I came up with a tie for my “Enough is Enough” series, so I will address two articles.
The first is “Researchers identify key biological markers for psychotic disorders,” by James Halaway, December 8, 2015 in Medical Xpress. The essence of the article is contained in the first paragraph, “A team of researchers led by faculty at the University of Georgia has identified a number of biological markers that make it possible to classify mental disorders with greater precision.” The article ends with a quote from the researcher, “You can’t, for example, use an animal model for schizophrenia. How do you find a schizophrenic mouse? But if we can identify a biological mechanism that contributes to disease, then we may reinvigorate drug development, and that’s what we’re trying to provide.”
This purpose of this research is to further the false idea that psychosis is a biological brain disease that is the same as other medical diseases. The goal is to find an analogue of schizophrenia in a blood test or an X-ray in order to diagnose it. This furthers Dr. Thomas Insel’s and the APA’s belief system (read: delusion) that we are on the brink of such a discovery. The authors report that their biotypes of mental disorders proved to be superior to DSM standards. As Dr. Insel said, hopefully, in his blog ‘Transforming Diagnosis’: “Mental disorders are biological disorders involving brain circuits that implicate specific domains of cognition, emotion, or behavior… Mapping the cognitive, circuit, and genetic aspects of mental disorders will yield new and better targets for treatment.” (read: drugs).
But psychiatric symptoms are manifest in the brain just like all behaviors are manifest in the brain. If I clench my fist it shows in the brain. If I unclench my fist it appears differently in the brain. My brain does not determine the state of my fist. I do. Finding brain changes that ‘correlate’ with symptoms is obvious and meaningless. The fallacy is the idea that brain change is a disease process that ‘causes’ symptoms. This is not true. When there is relief from the symptoms due to psychotherapy, the brain seems to magically transform itself again. The no-brainer is: brain change is not causal – it follows the symptomatic expression, just like my fist. Finding biological mechanisms may demonstrate brain changes, but does not cause them. [See – “Correlation and Causation.”]
The whole enterprise is a house of cards built on the ‘belief’ in a group of medical brain diseases, for which we haven’t found the specific proof yet. ‘We are on the verge,’ psychiatry says, so the belief is close enough. And if you repeat a belief often enough, it is taken as true. This is what has happened. There is no real science behind it, and at some point in the process a mistaken belief transforms into a lie. This faulty science proceeds as if we have confirmation of a hypothesis that never was remotely proven. It’s called “confirmation bias.” It’s enough to make the brain hurt.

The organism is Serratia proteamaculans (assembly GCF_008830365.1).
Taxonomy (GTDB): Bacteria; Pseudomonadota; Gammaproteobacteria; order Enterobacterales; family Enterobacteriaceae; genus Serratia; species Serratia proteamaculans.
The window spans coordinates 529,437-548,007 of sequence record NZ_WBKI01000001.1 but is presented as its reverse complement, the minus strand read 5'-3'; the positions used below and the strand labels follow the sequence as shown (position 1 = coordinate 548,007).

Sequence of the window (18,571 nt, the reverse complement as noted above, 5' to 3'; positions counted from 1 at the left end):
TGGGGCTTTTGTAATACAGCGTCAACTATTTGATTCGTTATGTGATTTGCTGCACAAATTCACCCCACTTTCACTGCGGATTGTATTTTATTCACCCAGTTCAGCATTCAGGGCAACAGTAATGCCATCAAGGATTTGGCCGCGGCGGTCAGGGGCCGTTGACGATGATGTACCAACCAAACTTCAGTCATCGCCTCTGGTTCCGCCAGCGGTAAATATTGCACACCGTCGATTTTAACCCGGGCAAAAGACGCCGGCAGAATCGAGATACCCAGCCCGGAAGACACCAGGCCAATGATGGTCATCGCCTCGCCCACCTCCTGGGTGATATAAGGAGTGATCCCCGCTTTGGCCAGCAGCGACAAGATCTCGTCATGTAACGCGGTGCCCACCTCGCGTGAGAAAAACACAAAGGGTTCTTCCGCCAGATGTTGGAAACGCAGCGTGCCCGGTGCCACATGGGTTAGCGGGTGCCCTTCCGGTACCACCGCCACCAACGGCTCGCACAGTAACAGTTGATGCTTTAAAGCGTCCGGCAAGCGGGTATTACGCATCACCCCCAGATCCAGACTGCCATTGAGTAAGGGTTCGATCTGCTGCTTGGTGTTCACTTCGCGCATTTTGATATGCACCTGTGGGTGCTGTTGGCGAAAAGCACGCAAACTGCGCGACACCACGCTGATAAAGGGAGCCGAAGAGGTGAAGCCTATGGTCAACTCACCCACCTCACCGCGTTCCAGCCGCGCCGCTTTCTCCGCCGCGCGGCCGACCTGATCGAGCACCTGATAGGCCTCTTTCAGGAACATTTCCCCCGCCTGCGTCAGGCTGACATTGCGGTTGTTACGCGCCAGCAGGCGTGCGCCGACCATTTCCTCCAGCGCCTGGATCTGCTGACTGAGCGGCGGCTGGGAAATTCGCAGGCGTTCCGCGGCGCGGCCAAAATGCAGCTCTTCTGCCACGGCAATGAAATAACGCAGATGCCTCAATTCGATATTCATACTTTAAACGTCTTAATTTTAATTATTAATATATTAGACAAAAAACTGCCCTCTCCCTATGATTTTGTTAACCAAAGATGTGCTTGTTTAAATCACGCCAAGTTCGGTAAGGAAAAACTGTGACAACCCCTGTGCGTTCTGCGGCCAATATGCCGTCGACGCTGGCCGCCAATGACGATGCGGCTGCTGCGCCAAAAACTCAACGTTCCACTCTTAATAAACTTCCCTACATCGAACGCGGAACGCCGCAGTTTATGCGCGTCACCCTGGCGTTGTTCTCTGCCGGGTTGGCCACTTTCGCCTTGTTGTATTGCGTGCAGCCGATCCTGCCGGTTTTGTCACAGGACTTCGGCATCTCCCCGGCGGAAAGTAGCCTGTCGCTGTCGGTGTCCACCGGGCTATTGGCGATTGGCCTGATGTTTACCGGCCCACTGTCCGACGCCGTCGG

Perhaps the point when a faulty belief becomes a lie is when it extends into other domains, as when psychiatry asserts that these (fictitious) diseases are all genetic. Genes create the brain so, they say, psychiatric ‘diseases’ are all genetic. We are on the verge of – if not living in – this brave new world. Unfortunately the real driver, as the researcher noted, is “we may reinvigorate drug development, and that’s what we’re trying to provide.” Soon we will create a specific ‘Soma’ that will cure all our ills.
By the way, the notion that criteria such as biomarkers are better than the DSM is like saying that shock treatment is better than lobotomies: The ills that psychiatry addresses are not now nor ever will be disease processes. They are human problems that do not lend themselves to a drug “cure.” They need to be dealt with in a human way, on human scale. [See – The Secret World of Schizophrenia – the tragedy of a promise unfulfilled”]
What is so disturbing about this destructive belief system leads right to the second article, “Still in a crib, Yet being Given Antipsychotics,” by Alan Schwarz in the New York Times, December 10, 2015. In fairness to the writer, he seems rather appalled himself. 20,000 prescriptions for Risperidone and Seroquel were written in 2014 for children under 2 years old; 83,000 prescriptions for Prozac have been given to children under 2; 10,000 children age 2 or 3 have been given Adderall; the numbers for benzodiazepines are not given, but they are large.
We are talking about drugging babies here, based on the delusion that developing kids have genetic medical diseases. Since schizophrenia, depression, ADHD, and anxiety are (alleged to be) genetic diseases, isn’t it a good thing – so they say – to catch them early and get ahead of the game?
But in two-year-olds the brain is in a process of rapid cell growth, myelination, hooking up of synapses, and mapping our physical development and formative emotional experiences in the limbic system. This is an incredible time of growth, development, and brain maturation. We have no idea what effects these drugs are having on these maturing brains. To infuse damaging psychoactive chemicals into these developing brains is nothing short of malpractice.
But the house of cards keeps growing. We have been brainwashed by money and power and bad science that most people do not understand. When will this stop?
Mad in America hosts blogs by a diverse group of writers. These posts are designed to serve as a public forum for a discussion—broadly speaking—of psychiatry and its treatments. The opinions expressed are the writers’ own.